I do everything purposely, investing my all into task completion. Time isn’t wasted because it’s the one thing I can’t get back. It’s managed effectively by not getting caught up in the multitasking craze, which kills productivity and creativity and can be the difference between your current reality and millions.
I’m the architect of my life and my family, which I take seriously. I’m mindful of my actions and interactions and practice generosity without expectations. I serve others and feel strongest when relying on my team. I accept imperfection and celebrate even the small victories. I allow myself time to think and do something I love each day, even just for five minutes. I understand the importance of knowing my numbers and having processes and a plan, without being married to it. I’m willing to reinvent myself and my companies. Flexibility is critical, but I’m also decisive when it counts.
— Jessica Mead, founder and CEO of BrandLync; cofounder of Mead Holdings Group, The Epek Companies, and Grayson Pierce Capital; follow Jessica on Instagram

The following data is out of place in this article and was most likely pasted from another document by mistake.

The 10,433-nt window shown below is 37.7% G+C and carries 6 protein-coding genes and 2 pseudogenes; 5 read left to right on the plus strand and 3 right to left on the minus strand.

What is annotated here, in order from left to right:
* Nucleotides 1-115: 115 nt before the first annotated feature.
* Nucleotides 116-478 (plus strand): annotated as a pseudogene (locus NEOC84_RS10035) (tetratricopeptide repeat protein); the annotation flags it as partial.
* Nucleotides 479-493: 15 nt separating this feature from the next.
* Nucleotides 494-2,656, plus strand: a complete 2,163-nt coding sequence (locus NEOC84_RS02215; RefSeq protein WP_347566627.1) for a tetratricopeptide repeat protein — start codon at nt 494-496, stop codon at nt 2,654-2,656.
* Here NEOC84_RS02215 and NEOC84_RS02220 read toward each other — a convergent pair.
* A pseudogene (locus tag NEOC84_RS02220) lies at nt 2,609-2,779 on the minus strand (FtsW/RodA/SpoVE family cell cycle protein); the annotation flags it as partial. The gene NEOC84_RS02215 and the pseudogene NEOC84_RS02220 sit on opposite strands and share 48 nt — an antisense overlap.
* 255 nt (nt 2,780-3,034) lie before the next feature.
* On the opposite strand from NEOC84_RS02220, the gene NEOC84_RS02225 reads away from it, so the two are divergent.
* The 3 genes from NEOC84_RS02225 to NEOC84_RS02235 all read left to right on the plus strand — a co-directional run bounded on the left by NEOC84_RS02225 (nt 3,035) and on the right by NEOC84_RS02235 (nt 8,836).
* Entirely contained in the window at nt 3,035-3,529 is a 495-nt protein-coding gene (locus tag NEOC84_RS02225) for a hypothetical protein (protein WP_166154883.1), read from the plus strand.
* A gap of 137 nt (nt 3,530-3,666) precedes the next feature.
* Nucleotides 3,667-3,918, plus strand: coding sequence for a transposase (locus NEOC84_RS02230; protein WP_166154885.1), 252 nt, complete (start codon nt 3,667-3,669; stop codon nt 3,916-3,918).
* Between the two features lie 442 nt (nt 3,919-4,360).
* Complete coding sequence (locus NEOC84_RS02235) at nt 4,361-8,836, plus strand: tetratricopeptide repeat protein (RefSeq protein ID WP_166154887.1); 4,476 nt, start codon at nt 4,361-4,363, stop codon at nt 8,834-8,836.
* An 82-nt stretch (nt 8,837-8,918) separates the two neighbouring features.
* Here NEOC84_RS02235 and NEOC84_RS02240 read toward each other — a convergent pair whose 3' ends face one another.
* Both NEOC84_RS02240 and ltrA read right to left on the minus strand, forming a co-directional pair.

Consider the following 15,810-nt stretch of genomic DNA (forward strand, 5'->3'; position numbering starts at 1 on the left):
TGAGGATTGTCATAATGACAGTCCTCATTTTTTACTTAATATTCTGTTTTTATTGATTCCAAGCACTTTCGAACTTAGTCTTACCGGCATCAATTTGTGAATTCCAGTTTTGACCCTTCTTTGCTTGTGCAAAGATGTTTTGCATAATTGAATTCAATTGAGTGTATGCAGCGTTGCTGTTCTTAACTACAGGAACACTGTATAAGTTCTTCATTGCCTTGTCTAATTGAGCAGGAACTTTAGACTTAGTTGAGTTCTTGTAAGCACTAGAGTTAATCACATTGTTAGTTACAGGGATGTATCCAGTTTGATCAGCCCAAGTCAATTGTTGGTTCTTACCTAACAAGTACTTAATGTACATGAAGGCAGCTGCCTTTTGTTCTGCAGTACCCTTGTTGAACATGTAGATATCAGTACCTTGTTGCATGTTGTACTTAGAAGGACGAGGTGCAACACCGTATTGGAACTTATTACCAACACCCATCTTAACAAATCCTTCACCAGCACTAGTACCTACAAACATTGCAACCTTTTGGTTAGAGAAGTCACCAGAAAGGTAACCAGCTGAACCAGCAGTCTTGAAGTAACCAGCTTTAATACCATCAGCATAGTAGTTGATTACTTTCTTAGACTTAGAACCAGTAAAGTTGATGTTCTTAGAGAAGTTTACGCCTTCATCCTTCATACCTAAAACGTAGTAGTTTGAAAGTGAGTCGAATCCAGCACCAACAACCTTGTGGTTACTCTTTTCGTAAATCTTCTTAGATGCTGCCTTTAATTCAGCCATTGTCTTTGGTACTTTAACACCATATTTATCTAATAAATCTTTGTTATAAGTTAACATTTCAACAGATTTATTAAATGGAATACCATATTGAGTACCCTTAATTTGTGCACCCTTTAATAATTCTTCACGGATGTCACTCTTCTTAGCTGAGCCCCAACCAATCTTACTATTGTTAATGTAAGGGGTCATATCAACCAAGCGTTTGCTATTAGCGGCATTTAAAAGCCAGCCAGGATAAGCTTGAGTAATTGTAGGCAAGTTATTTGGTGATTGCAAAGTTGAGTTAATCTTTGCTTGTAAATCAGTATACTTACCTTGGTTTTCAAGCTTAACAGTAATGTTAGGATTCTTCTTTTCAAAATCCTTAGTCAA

4. Go all in
Burn the ships and back yourself fully and unapologetically. If you have a way out, you’ll probably take it. You are already different than most if you dare to imagine starting a business that lets you live your dreams. But it’s not enough to know you were born for more or that success is available. You must be relentless and decisive — and then show up daily. Accept nothing less than what you know is possible. Skills like communication, marketing, and sales are also critical, but make no mistake: The journey to the top starts and ends within.
— Katrina Ruth, founder and CEO of “The Katrina Ruth Show,” a multimillion-dollar online coaching business for entrepreneurs; read Katrina’s story and connect with her on Facebook, Instagram, and YouTube
5. Define your standards (and stick to them)